are the heartbeat of percussion samba. These bass drums provide a steady
beat that acts as a foundation for the accompanying rhythms.
The Tamborim (often mistaken for a tambourine) is a small, round, hand held instrument. It looks much like a tambourine, only much smaller and it has no bells on the side. It is hit with a two or three pronged beater and makes a very high pitched and sharp sound.
The Agogo bell is a handheld, two toned instrument that makes a high pitched ringing sound. Light double and triple cowbells are hit with a light stick, to add notes over the top of the rhythm.
The Ganza, or shaker, is rhythmically shaken back and forth to mark the music's tempo, and provide the main white noise of any samba pieces. When many of these are played together they sound very effective.
The band leader will always have a Whistle at hand to blow out rhythmic commands and to add further effect to other rhythms. The traditional whistle, shown above, is much different to the 'normal' pea whistle. It has two 'arms' at the side which protrude outwards and have holes at the end. These holes are covered to obtain different pitches. The standard whistle can blow out three pitches.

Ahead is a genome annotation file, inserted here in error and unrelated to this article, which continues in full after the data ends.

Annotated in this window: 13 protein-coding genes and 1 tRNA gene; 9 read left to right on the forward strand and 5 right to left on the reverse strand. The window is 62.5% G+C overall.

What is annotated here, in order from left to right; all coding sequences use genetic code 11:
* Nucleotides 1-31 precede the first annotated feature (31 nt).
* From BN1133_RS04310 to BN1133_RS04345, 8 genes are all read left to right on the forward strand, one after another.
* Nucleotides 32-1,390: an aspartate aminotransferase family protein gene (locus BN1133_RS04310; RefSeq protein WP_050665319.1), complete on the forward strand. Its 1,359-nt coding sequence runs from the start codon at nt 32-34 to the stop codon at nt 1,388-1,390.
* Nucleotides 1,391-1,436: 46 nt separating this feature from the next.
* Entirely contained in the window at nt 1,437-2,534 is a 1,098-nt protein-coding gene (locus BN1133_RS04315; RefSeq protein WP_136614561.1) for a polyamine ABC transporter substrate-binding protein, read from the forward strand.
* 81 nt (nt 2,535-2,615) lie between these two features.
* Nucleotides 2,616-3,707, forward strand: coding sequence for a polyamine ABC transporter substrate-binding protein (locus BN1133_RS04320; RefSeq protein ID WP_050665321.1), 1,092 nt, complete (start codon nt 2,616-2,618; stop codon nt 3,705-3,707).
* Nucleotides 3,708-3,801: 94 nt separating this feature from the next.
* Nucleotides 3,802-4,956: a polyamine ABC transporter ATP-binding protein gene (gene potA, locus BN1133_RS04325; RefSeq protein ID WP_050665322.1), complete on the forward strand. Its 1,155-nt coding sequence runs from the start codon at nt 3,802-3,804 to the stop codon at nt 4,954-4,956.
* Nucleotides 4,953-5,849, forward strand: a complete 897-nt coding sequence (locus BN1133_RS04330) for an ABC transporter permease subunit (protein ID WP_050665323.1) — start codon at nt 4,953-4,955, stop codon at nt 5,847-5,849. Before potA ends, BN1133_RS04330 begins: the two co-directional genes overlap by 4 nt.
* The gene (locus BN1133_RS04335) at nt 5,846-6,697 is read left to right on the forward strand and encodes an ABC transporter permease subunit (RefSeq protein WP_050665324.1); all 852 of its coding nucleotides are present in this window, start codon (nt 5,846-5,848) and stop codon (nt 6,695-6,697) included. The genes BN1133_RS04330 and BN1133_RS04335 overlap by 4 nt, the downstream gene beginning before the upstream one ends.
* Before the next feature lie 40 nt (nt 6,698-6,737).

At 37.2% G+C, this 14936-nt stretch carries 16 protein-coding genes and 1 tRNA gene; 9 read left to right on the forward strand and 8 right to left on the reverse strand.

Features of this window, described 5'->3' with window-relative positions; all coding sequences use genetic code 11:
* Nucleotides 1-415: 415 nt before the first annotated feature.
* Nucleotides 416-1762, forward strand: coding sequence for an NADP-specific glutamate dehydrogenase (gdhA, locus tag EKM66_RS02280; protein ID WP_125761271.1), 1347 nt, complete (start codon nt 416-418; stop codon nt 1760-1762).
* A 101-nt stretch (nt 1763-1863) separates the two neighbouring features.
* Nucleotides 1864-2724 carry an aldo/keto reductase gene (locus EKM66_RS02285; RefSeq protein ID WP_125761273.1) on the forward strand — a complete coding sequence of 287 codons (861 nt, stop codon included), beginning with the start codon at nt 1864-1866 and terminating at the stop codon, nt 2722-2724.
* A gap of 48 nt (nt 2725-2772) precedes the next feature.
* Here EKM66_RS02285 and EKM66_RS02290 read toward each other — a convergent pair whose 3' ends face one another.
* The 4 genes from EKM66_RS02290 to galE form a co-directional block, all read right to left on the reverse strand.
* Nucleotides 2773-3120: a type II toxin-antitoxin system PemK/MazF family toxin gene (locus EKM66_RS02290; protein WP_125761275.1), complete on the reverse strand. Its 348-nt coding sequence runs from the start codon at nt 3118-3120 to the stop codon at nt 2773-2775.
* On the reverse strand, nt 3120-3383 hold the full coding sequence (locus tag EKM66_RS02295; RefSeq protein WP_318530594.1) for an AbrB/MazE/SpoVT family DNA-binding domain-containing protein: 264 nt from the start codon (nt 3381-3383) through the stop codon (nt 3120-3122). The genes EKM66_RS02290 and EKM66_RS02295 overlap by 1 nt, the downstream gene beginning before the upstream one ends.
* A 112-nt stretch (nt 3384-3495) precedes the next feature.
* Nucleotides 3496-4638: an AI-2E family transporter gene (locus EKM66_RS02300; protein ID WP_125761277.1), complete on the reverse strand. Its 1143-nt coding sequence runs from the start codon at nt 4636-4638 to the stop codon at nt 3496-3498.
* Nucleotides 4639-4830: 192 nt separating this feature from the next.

The Batter Head
(or top head) is the one that you play (or beat) on. Up until the 1950's,
batter heads were almost always made of calf skin. With the invention of
plastic, drum companies changed all of that. Most drum heads these days
are made of mylar, most with some type of coating.
The Sticks are generally made of wood & come in every size, shape & color that you can image!
We also use Triangles, and Rocar hand held bell shakers (which are a very simple instrument to make using a stick with tambourine bells attached with nails).
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